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Next slammed for online charges

High street retailer Next has been accused of breaking consumer law by failing to refund delivery charges for goods bought online then returned.

According to a BBC investigation, Next fell foul of the Distance Selling Regulations law introduced in 2000 whereby a customer returning goods within seven days is entitled to a refund on both the item purchased and the initial delivery charge.

A Next spokesman told the BBC it would change its policy from the start of August. He added: ”During the last three years, Next has not offered a refund of the delivery charge. This was in line with our interpretation of the Distance Selling Directive. However, following clarification from the European Court of Justice in April this year on interpretation of the Directive, Next is in the process of implementing the necessary changes to ensure that delivery charges will be refunded.”

The spokesman added that customers had not been charged for returning goods, despite the fact that there is no regulation for retailers to cover the cost of returning unwanted items.

Other retailers including Debenhams and Littlewoods were also found to be in breach of the regulations.

The Debenhams website states that it only refunds delivery charges if the product is faulty. However, a spokeswoman told the BBC that is not the case and added that the website will be amended.

Littlewoods told researchers that customers were charged a delivery fee no matter how quickly the product was returned. Its website also states it will not refund delivery charges unless the product is faulty.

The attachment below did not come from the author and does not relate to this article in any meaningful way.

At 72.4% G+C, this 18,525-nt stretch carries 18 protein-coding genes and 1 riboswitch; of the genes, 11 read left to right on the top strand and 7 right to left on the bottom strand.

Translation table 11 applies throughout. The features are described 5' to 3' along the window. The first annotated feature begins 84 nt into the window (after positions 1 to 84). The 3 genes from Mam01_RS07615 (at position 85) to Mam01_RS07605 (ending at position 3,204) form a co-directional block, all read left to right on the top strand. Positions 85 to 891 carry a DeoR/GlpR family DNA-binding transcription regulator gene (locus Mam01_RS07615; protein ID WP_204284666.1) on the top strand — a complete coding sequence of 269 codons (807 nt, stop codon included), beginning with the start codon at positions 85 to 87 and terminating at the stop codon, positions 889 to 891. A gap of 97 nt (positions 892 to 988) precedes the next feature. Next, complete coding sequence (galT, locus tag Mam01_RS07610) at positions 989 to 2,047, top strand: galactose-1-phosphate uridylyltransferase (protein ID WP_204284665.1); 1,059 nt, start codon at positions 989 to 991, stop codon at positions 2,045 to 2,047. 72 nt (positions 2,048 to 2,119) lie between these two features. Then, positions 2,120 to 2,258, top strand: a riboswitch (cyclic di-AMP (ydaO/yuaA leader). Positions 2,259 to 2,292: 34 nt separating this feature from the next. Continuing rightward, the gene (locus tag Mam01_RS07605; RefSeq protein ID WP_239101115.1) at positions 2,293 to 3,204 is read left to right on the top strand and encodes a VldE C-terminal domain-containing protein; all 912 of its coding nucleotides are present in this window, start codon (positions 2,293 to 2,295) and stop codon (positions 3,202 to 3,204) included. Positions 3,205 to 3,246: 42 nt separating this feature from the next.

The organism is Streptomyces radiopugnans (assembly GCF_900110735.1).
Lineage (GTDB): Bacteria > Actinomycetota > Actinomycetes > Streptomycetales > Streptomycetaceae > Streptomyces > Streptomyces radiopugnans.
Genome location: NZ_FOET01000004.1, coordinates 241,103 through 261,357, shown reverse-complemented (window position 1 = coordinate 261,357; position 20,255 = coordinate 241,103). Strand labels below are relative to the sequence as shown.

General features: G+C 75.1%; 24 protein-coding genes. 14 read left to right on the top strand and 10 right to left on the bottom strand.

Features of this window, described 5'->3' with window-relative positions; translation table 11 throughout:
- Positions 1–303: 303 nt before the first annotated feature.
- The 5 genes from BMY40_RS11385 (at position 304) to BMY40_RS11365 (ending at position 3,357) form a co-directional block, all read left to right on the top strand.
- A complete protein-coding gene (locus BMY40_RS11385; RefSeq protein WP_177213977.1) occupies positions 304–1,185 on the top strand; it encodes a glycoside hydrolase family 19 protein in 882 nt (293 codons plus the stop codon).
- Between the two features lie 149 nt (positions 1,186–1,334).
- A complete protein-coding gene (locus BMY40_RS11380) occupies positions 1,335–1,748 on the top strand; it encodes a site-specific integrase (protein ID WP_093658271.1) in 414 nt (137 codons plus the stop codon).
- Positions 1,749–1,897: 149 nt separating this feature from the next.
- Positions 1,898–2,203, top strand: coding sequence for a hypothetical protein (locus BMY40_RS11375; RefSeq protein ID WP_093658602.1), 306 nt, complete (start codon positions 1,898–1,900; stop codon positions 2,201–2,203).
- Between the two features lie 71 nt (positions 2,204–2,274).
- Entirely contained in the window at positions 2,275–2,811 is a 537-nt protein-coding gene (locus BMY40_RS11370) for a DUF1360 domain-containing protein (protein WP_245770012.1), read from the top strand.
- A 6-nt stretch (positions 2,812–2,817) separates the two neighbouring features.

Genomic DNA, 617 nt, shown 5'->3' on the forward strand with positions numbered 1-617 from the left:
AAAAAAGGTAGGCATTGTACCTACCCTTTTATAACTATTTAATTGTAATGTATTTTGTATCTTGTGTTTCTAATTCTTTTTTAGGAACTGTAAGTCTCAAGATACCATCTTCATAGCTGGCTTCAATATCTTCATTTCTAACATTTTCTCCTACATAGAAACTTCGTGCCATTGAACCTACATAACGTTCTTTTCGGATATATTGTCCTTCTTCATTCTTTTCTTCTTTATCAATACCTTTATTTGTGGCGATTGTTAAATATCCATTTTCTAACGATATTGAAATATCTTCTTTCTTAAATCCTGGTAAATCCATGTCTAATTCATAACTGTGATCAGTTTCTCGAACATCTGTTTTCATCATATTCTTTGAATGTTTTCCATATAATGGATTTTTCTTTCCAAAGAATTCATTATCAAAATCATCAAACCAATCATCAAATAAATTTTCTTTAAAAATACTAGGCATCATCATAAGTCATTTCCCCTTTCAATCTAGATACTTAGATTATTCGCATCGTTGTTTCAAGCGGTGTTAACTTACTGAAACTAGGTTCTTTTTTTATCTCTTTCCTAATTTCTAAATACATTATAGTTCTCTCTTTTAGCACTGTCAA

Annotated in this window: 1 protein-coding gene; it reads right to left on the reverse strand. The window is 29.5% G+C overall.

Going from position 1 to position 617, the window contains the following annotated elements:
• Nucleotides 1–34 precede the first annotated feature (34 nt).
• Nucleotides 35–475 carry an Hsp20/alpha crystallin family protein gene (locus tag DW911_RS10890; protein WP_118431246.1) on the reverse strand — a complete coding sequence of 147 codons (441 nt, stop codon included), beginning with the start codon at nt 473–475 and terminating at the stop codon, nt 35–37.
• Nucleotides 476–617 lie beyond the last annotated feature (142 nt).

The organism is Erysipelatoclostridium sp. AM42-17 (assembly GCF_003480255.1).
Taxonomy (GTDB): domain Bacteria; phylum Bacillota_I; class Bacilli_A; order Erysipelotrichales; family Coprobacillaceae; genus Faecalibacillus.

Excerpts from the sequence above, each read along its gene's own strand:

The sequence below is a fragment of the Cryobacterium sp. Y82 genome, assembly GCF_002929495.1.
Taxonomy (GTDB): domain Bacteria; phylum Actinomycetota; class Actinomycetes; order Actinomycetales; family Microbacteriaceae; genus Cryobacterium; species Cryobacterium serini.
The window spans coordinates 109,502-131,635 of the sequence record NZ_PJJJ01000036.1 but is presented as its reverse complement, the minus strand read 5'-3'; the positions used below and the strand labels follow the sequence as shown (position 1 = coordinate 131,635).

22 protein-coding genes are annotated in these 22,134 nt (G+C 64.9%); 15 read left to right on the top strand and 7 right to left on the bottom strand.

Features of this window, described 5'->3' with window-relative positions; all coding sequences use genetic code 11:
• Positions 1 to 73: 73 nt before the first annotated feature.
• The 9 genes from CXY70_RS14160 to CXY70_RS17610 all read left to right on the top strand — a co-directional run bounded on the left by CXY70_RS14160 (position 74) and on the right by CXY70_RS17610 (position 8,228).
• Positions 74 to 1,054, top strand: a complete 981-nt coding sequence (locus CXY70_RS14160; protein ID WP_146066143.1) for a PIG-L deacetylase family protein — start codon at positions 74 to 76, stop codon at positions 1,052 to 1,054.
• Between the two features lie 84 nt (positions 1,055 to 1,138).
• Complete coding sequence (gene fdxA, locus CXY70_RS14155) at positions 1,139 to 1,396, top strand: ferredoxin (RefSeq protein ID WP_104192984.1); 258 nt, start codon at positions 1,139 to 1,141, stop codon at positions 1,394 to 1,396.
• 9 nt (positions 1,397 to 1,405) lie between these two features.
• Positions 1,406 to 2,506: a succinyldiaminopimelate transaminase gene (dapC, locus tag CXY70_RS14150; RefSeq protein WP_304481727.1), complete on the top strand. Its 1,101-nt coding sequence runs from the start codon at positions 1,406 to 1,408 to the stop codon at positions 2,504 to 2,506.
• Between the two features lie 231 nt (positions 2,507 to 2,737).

Readers' comments (2)

  • This issue needs clarification from Trading Standards to all retailers. The way we read it, customers are only entitled their delivery charge refunded if they CANCEL the order within 7 days. This must be done in writing. What happens in the case of higher delivery charges for express services which the customer agrees to pay at the time of ordering? Would the customer expect these to be refunded even though the retailer has had to use a premium delivery service? How do customers expect delivery charges to be covered if they arent expecting to pay them? Higher prices thats how. This could put a lot of small online retailers out of business.

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  • The DSR's are completely unreasonable when it comes to things like this. Why should retailers fork out refunds when it's cost them to send the package in the first place? Did you know that DSR's also state that if a customer wrote to you stating that they want a refund, you must then refund them BEFORE you receive the package! Yeah, as if that's going to happen! Who in their right mind would do that and I bet you no online retailer no matter of size would do that.

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